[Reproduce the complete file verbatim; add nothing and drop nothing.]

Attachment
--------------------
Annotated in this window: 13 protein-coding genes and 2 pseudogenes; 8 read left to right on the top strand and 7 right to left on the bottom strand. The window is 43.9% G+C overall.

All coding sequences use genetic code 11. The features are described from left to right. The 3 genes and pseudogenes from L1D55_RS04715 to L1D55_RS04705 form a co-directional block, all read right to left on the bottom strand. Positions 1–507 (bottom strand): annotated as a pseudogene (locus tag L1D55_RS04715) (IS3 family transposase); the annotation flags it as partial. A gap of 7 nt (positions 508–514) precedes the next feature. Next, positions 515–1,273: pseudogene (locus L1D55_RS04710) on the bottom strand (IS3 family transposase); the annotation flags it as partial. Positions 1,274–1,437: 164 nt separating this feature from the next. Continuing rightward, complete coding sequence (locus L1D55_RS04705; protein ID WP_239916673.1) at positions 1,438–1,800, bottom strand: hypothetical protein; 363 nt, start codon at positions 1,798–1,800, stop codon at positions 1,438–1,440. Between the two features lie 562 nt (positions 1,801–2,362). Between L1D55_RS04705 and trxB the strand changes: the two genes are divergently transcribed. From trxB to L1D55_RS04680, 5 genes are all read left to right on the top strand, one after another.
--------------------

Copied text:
Annotated in this window: 13 protein-coding genes and 2 pseudogenes; 8 read left to right on the top strand and 7 right to left on the bottom strand. The window is 43.9% G+C overall.

All coding sequences use genetic code 11. The features are described from left to right. The 3 genes and pseudogenes from L1D55_RS04715 to L1D55_RS04705 form a co-directional block, all read right to left on the bottom strand. Positions 1–507 (bottom strand): annotated as a pseudogene (locus tag L1D55_RS04715) (IS3 family transposase); the annotation flags it as partial. A gap of 7 nt (positions 508–514) precedes the next feature. Next, positions 515–1,273: pseudogene (locus L1D55_RS04710) on the bottom strand (IS3 family transposase); the annotation flags it as partial. Positions 1,274–1,437: 164 nt separating this feature from the next. Continuing rightward, complete coding sequence (locus L1D55_RS04705; protein ID WP_239916673.1) at positions 1,438–1,800, bottom strand: hypothetical protein; 363 nt, start codon at positions 1,798–1,800, stop codon at positions 1,438–1,440. Between the two features lie 562 nt (positions 1,801–2,362). Between L1D55_RS04705 and trxB the strand changes: the two genes are divergently transcribed. From trxB to L1D55_RS04680, 5 genes are all read left to right on the top strand, one after another.